Scraping or Crawling?
Published: 2023-10-02Written By Owen Crisp
Despite being somewhat confused as the same thing, there are distinct differences between the two processes and applications. In this post we'll be breaking down the two processes and how they work; discussing more on specific use cases.
Using HTML identifiers, web scraping is used to extract data from web pages. When a scraper is given its target, it will collect all data stored inside these target identifiers to be parsed and analysed later. Web scraping is no small feat. It is used from anywhere to small scale personal projects to industrial uses. For example, take two e-commerce websites utilising dynamic pricing. While both utilising the pricing strategy, it is likely they frequent scrape the competitor site to gain insight on their pricing; allowing them to provide competitive pricing opportunities based on real time pricing. This can be considered equivalent to a game of "pricing chess", where a move from one party heavily influences the next.
To deter this, site 2 may employ antibot measures to prevent scrapers successfully collecting data by restricting access and blocking too many subsequent requests from an IP address. To circumvent this, site 1 will deploy proxies to rotate IP addresses and continue scraping without restrictions. Sites may also geo-restrict, so by utilising a geo-located proxy akin to the host region the competition can ensure they can collect from where ever they are in the world. This is particularly useful during instances where companies are based in different time zones. The competitive advantage lies not just in being able to scrape data; but in doing so efficiently and ethically. Utilising proxies responsibly ensures that the scraping activities don't disrupt the target website by abuse of request and remain within the bounds of ethical considerations in which scraping is used. In this case, we highly recommend you check out this post on some of the best practises used in web scraping and how you can be a competitive yet ethical internet citizen.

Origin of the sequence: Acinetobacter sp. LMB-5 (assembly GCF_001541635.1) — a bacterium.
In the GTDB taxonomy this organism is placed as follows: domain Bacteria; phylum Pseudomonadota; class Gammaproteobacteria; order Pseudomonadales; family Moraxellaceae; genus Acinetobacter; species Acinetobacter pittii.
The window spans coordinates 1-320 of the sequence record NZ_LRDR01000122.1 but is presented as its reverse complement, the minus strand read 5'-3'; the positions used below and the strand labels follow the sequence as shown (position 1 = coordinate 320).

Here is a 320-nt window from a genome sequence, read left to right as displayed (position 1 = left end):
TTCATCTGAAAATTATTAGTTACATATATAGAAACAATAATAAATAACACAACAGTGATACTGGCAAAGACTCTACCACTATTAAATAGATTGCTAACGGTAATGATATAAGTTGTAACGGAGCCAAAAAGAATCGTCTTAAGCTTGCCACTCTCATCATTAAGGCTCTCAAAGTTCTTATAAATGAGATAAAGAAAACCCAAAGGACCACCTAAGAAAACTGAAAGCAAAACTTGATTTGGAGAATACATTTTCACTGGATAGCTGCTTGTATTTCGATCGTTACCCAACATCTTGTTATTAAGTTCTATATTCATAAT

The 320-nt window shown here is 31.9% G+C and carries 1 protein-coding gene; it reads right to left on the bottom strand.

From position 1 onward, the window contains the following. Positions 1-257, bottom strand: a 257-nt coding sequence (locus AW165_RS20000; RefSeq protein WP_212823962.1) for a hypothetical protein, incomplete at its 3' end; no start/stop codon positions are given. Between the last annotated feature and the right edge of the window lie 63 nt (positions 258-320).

Albeit somewhat similar, in that this process also collects information from web pages, web crawling has a key difference. Crawling is used for automatically indexing a sites content to learn what information the pages hold. If a website is to appear well on a search engine, it must be indexed. Without indexing, including regular updates to this, the search engine will be less likely or unable to locate the information on that site and display it to a user whos query it could potentially answer. Having a site crawled and indexed creates the entries required for search engines.
However, sites can refute crawling. Using tools such as their robot.txt files, sites can request against crawling and indexing, or only give permission for partial indexing. This can be for a variety of reasons. Take server load for example, a site can request against crawling and indexing to decrease the traffic from bots on and subsequently reducing load on the servers. Too high of a load can negatively impact the experience a genuine use might have. This can also be the case for anti-DDOS (Distributed Denial of Service), again looking to mitigate against such attacks by reducing load.
While the two processes sound similar (in terms of connecting, collecting, and storing), crawling is an entirely different process itself. Instead of a target HTML attribute, a crawler is given a "seed". This is a list of URL's to begin the crawl on. The crawler will then categorise the pages, paying careful attention the robots.txt file mentioned above. The crawler can from the seed navigate to other pages based on internal links it identifies and follows. While operating it will copy and store the data inside the meta tags. Essentially, the meta tags provide structured metadata about a website. It's important to note the importance of optimising these themselves, in which case we recommend you read more about that here and the importance of it in SEO management. The data stored from a crawler taken from the meta tags is what's used to index a page for the search engine to scan key words.
The indexed pages and stored keywords (along with some engine specific algorithm wizardry) are what dictates whether a page is returned when a search engine is queried. A search engine will return a list of indexed pages, ranked on what it deems most important.
In conclusion, while web scraping and web crawling may be mistakenly perceived as interchangeable, this post has shed light on their distinct differences, functionalities, and applications.
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